The Help is billed as inspirational, charming and heart warming. That’s true if your heart is warmed by narrow, condescending, mostly racist depictions of black people in 1960s Mississippi, overly sympathetic depictions of the white women who employed the help, the excessive, inaccurate use of dialect, and the glaring omissions with regards to the stirring Civil Rights Movement in which, as Martha Southgate points out, in Entertainment Weekly, “…white people were the help,” and where “the architects, visionaries, prime movers, and most of the on-the-ground laborers of the civil rights movement were African-American.” The Help, I have decided, is science fiction, creating an alternate universe to the one we live in. (Roxanne Gay)
And indeed, the stories of black domestic workers during the Civil Rights Movement are compelling narratives that deserve to be told. But by telling them through the lens of the benevolent white onlooker (Emma Stone’s “Skeeter” in The Help, who records the stories of the maids), it dilutes the message and impact. The black women who struggled during that time are strong enough to stand on their own. They don’t need an interpreter to serve as a buffer between them and the audience, to make their experiences more palatable for today’s viewers. (Kimberley Engonmwan)
It’s frustrating because in these narratives—written by privileged Whites—Black people are always passive. Things are done to them or for them, but they are never the agents of their own liberation. (And sorry, but no, telling the Nice White Lady about your shitty boss isn’t being an agent of your own liberation—not when Black women were actually organizing against Jim Crow, segregation, lynchings and violence, and the intimidation of Black voters.) (Feministe)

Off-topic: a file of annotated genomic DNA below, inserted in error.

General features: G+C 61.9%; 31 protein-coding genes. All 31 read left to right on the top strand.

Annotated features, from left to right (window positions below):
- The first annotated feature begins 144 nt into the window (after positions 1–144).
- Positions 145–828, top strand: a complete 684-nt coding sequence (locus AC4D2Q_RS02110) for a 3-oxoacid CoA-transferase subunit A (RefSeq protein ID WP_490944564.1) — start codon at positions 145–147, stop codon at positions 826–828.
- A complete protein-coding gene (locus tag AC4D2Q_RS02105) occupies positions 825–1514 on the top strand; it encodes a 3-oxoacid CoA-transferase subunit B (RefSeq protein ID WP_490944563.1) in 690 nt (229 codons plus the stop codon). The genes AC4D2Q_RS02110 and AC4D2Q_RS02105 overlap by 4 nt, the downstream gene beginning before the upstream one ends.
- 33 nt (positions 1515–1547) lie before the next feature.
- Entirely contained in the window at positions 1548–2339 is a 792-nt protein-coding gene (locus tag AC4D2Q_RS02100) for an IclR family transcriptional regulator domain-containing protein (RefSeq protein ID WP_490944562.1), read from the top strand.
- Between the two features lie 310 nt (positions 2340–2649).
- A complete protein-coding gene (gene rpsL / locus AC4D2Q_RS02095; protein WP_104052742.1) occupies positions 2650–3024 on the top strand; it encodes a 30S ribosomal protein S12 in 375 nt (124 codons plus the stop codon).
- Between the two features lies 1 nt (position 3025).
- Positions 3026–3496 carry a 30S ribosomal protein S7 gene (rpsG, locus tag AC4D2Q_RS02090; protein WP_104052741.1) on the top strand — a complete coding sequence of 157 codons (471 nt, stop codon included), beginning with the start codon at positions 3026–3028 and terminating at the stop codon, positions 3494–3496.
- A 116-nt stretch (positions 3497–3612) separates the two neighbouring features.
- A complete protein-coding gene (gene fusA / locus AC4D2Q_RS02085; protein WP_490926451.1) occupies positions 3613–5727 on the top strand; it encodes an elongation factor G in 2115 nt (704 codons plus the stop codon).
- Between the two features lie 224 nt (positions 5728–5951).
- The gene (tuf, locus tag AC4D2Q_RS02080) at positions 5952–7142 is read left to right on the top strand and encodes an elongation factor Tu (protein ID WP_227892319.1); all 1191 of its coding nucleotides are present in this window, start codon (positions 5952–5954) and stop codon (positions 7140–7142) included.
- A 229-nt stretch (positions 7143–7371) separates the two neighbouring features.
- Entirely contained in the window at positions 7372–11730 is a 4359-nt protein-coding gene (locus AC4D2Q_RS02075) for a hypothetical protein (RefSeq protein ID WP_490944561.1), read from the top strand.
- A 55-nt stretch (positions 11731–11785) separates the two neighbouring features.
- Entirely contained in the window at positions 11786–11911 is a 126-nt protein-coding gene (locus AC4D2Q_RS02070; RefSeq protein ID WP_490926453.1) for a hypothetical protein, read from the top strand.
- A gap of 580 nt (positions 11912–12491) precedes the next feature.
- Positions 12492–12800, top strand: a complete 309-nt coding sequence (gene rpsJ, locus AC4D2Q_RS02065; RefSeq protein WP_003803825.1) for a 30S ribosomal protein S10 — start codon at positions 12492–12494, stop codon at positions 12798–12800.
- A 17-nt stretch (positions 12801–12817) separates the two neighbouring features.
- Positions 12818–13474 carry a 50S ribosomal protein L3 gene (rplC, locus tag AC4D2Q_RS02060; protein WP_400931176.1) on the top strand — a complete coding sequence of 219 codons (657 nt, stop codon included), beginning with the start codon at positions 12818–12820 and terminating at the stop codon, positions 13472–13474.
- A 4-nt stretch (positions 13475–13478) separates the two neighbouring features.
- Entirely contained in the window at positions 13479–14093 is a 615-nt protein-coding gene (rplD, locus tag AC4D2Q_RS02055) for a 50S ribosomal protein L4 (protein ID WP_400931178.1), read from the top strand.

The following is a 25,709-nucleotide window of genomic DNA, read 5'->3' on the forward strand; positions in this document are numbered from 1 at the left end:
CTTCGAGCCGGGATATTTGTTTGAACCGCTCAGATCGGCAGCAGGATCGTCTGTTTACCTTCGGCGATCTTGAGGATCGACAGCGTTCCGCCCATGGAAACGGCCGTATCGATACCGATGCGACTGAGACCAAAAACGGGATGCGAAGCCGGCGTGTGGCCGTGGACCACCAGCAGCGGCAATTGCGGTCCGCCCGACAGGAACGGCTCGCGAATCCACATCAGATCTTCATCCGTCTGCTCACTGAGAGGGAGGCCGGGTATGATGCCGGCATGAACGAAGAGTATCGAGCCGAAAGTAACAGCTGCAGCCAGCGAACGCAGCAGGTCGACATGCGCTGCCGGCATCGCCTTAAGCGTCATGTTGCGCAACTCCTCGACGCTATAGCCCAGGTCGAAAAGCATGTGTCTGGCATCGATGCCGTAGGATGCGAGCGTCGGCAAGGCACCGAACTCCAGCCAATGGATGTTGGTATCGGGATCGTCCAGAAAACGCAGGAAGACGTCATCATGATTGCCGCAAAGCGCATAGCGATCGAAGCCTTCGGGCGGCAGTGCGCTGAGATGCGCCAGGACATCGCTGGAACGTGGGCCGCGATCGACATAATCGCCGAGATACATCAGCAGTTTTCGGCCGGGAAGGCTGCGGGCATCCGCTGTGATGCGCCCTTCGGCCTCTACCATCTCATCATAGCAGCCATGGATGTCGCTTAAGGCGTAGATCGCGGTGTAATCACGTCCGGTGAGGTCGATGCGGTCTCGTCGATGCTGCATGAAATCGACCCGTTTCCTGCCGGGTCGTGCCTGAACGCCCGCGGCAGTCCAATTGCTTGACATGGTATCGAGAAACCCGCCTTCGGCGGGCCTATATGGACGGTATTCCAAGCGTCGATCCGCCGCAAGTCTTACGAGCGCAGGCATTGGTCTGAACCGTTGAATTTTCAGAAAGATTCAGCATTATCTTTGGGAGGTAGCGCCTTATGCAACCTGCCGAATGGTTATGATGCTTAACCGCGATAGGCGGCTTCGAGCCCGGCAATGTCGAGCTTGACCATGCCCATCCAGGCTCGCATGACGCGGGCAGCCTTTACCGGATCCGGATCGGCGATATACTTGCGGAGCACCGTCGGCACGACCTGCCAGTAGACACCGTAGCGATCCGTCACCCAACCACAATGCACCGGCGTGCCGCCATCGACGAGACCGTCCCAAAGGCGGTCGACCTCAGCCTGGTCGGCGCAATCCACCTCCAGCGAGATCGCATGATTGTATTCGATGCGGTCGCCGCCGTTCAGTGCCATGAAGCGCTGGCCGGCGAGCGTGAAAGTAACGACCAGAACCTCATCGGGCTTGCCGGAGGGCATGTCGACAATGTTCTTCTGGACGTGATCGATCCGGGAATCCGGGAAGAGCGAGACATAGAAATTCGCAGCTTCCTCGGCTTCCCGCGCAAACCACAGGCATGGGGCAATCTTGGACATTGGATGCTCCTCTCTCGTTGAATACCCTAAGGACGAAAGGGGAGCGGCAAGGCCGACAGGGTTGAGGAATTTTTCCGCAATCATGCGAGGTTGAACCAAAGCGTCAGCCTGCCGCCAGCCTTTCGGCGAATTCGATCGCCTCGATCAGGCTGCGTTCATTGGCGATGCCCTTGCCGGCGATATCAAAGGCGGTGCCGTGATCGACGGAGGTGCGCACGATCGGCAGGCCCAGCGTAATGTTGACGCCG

What really pushed it over the edge for me, though, and got me going from stewing to activisting (that is a word because I say so) was when someone tweeted a link to the American Black Women Historian’s response to The Help that is not only eloquently put, but also includes a suggested reading list at the end. The reading list got my wheels turning and next thing I knew I was emailing Amy to suggest we do something with that list.
What the Project Is
There are 10 books on the suggested reading list, 5 fiction and 5 nonfiction. For the next five months we will be hosting a project to read one fiction and one nonfiction book and discuss the content and issues raised. One blogger will host each book. For the first month, Amy will be hosting the nonfiction book, and I will be hosting the fiction book. Other bloggers with an interest in the project are welcome to host! Just email me and (opinionsofawolf [at] gmail [dot] com) and Amy (amy.mckie [at] gmail [dot] com) to let us know your interest and what book you might like to host the discussion for.
The fiction book will be discussed on the second Saturday of the month, and the nonfiction book will be discussed on the fourth Saturday of the month. The first Saturday of the month will wrap-up the previous month’s discussions and announce the next two books.
So next Saturday I will be discussing A Million Nightingales by Susan Straight. Please come join in the discussion! You don’t have to read the book to engage in the discussion, but I highly encourage you to do so.
On the 24th, Amy will be discussing Labor of Love, Labor of Sorrow: Black Women , Work, and the Family, from Slavery to the Presentby Jacqueline Jones.
We encourage you to join in with us on the project to stop letting people revise history. Get to know the facts behind the history of black domestic workers in the United States and read fictionalized accounts of the experiences written black writers, all recommended by educated historians.
Books of the Project
Like One of The Family: Conversations from a Domestic’s Life, Alice Childress
The Book of Night Women by Marlon James
Blanche on the Lam by Barbara Neeley
The Street by Ann Petry
A Million Nightingales by Susan Straight
Out of the House of Bondage: The Transformation of the Plantation Household by Thavolia Glymph
To ‘Joy My Freedom: Southern Black Women’s Lives and Labors after the Civil War by Tera Hunter
Labor of Love, Labor of Sorrow: Black Women , Work, and the Family, from Slavery to the Presentby Jacqueline Jones
Living In, Living Out: African American Domestics and the Great Migration by Elizabeth Clark-Lewis
Coming of Age in Mississippi by Anne Moody